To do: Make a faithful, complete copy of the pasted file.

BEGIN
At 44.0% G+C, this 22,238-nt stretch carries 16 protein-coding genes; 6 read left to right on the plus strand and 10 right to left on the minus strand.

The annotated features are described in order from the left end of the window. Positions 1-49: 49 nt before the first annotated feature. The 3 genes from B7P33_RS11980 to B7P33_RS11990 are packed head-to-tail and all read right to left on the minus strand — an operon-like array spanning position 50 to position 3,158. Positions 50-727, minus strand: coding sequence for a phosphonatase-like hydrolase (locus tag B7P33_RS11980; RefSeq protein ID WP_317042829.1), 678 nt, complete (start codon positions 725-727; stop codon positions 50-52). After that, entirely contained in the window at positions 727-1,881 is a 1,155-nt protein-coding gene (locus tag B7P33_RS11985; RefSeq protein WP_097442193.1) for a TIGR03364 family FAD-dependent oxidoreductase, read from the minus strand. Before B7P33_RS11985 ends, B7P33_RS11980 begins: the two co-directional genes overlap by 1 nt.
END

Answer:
At 44.0% G+C, this 22,238-nt stretch carries 16 protein-coding genes; 6 read left to right on the plus strand and 10 right to left on the minus strand.

The annotated features are described in order from the left end of the window. Positions 1-49: 49 nt before the first annotated feature. The 3 genes from B7P33_RS11980 to B7P33_RS11990 are packed head-to-tail and all read right to left on the minus strand — an operon-like array spanning position 50 to position 3,158. Positions 50-727, minus strand: coding sequence for a phosphonatase-like hydrolase (locus tag B7P33_RS11980; RefSeq protein ID WP_317042829.1), 678 nt, complete (start codon positions 725-727; stop codon positions 50-52). After that, entirely contained in the window at positions 727-1,881 is a 1,155-nt protein-coding gene (locus tag B7P33_RS11985; RefSeq protein WP_097442193.1) for a TIGR03364 family FAD-dependent oxidoreductase, read from the minus strand. Before B7P33_RS11985 ends, B7P33_RS11980 begins: the two co-directional genes overlap by 1 nt.